In the networked marketplace that we have today, truth telling requires navigating the noise and doing so with speed. No matter what gatekeepers might believe, the old gates are down and the public is vulnerable to anyone who has mastered these platforms
When speech battles occur on private company terrain without the government as an adversary, it’s not clear how the First Amendment can be helpful.
At the very least, from this position, thinking back to Ida, we might employ a more nuanced understanding of how power works. One example. Over a year ago, BuzzFeed reporter Megha Rajagopalan investigated military sponsored violence against Rohingya Muslims in Myanmar. She didn’t focus on the gory details of violence. She could have; there were a lot of those.
What does truth telling require when the media is in a position of weakness and not strength?
To put a fine point on the difference between a gatekeeper and a guide, I want to turn to the activist and writer Arundhati Roy. She provides the following analogy about the American political system and I’m going to repurpose it and also make it more appropriate for Harvard and how classy it is here. (laughter) Let’s say you see a pile of…trash. This is me repurposing what she said (laughter) and in the middle of a room. One approach to reporting on that pile of trash would be to say, “When did this arrive? Why is this here? How large is it? What do two people have to say?
We need the media’s truth telling role to be deciphering the hidden systems that result in observable facts.
This is what we need now. We need the media’s truth telling role to be deciphering the hidden systems that result in observable facts. Four aspects of the guide mindset are critical.
The first is that guides understand their terrain. Guides understand the way that the networked marketplace of ideas works. They know it’s their job to guide us through the thicket to make sense of the overabundance of speech that, as Zeynep Tufekci explains, makes our attention a truly scarce resource. Importantly, guides understand how exactly technology warps reality, not only through propaganda, but also, say, in bias in algorithms responsible for sentencing. Understanding that terrain means that guides also see the nexus between public and private power. They might also have specific expertise like computer science or environmental science in order to cut through spin.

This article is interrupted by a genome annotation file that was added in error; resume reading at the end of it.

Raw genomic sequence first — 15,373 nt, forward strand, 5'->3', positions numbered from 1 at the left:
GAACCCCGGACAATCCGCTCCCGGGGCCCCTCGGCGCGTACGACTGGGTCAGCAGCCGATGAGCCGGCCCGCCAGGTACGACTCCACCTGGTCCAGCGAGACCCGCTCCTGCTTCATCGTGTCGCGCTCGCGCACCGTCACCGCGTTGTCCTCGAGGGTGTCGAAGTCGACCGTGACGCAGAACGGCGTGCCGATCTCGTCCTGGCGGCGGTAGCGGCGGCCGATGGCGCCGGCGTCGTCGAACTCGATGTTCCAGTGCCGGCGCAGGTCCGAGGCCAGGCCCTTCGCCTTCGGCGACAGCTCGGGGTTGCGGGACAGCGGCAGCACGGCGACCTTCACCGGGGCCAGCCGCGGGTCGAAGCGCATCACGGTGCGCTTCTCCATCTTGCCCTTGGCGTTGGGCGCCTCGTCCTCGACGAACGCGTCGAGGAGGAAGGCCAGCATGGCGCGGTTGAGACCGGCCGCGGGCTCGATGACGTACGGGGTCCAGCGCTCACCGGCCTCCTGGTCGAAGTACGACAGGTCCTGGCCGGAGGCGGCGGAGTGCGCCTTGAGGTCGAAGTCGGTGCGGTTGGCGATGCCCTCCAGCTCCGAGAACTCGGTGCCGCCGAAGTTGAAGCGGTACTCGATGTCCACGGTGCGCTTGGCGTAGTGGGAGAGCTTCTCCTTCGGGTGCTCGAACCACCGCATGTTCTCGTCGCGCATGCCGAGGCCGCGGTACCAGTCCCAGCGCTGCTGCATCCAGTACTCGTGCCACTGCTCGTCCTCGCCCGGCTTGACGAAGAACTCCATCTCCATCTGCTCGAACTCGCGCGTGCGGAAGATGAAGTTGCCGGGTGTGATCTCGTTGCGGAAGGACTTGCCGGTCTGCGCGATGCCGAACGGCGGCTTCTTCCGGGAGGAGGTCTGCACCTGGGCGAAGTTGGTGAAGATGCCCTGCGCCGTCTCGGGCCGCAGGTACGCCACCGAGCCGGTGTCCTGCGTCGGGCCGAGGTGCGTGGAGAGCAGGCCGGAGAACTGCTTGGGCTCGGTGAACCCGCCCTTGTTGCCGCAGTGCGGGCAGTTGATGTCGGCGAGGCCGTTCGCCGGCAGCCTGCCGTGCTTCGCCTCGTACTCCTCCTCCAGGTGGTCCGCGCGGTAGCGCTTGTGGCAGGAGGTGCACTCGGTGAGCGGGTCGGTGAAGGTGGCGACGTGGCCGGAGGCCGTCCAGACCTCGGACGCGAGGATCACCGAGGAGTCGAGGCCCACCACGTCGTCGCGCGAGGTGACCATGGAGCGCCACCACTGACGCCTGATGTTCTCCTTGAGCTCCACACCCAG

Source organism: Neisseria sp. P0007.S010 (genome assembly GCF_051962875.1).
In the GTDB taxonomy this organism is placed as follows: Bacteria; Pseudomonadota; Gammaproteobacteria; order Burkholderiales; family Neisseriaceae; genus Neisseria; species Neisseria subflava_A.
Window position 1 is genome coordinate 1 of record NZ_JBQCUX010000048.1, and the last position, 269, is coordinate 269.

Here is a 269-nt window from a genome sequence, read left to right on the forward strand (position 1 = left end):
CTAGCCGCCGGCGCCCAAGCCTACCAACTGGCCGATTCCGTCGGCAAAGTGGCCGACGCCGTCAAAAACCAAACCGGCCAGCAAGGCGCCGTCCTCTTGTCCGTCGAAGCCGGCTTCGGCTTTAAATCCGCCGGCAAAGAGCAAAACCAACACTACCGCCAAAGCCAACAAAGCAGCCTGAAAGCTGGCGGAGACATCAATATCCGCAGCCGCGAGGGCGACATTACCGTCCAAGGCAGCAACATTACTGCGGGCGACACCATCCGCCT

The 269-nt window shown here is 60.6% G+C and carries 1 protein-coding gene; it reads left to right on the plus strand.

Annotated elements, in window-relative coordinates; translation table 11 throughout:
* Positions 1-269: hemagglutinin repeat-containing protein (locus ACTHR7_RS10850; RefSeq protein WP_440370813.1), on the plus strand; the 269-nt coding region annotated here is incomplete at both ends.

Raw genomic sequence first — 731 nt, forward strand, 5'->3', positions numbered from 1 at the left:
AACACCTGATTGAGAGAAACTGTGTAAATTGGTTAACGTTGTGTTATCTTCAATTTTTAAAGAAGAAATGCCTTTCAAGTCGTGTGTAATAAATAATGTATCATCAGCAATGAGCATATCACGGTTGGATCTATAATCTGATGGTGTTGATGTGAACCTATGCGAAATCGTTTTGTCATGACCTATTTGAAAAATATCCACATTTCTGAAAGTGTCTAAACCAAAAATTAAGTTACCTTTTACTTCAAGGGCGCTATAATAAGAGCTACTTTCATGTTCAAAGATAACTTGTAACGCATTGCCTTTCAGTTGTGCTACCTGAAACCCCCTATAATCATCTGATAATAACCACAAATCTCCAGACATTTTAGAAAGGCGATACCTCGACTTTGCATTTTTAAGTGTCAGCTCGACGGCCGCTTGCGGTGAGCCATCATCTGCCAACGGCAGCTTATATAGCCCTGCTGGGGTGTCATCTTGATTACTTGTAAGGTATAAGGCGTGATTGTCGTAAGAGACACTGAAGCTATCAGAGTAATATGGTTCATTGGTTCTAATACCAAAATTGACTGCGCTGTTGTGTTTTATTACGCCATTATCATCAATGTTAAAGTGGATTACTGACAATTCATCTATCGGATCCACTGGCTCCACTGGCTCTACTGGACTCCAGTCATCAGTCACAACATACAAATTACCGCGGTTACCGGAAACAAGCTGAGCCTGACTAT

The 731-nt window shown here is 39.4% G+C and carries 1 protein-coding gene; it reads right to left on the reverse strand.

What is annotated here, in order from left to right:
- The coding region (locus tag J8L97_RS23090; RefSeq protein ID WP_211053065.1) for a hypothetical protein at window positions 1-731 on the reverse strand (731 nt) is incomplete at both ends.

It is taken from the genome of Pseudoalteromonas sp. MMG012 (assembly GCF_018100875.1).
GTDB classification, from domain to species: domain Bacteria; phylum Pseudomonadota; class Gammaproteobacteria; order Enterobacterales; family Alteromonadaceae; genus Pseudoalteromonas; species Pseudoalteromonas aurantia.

Second, guides have a direction. The New York Times journalist Nikole Hannah-Jones put this succinctly. “Journalists exist to hold power accountable.” That is not a neutral stance. If a journalist is working to expose wrongdoing, you clearly want something to change. Instead of championing neutrality, guides are comfortable advocating for substantive democratic norms. You need that now.
Third, guides do not assume trust. Guides consider newsworthiness very carefully. They are not reactive when it comes to the newsworthiness analysis. So, when they do this, say by exposing conventional wisdom as Ida did, they do not presume that trust is automatically owed to them, as an institution might. They earn trust by saying, “Look, here’s what we know. Here’s the documents. We’re linking to them. Here’s the photos. Here’s the data. Here are the footnotes. Here are the sources. Tell us if we’re missing something.” The Internet, unlike a print newspaper, uniquely allows guides to do this and guides embrace it. It’s particularly valuable for freelancers and independent journalists, both of which are growing in number given trouble in the media business. And they can develop trust through transparency in their reporting methods.
Fourth, and final, is that guides know they’re leading, but they don’t walk alone. Guides are an audience-oriented group of people and they’re rooted in their communities. Specifically, they understand that their audience has their own ability to gather the news, whether it’s a police murder caught on cell phone video, or lived experience with voter suppression. So their audience isn’t only a passive recipient of wisdom. They’re participants. But what guides can offer to them is context, history, and depth for their audience to build on. And reporting in that symbiotic way can situate stories within larger movements — within #MeToo, or Black Lives Matter, or the Parkland students, many of which mobilize on the very same platforms where the news is being consumed.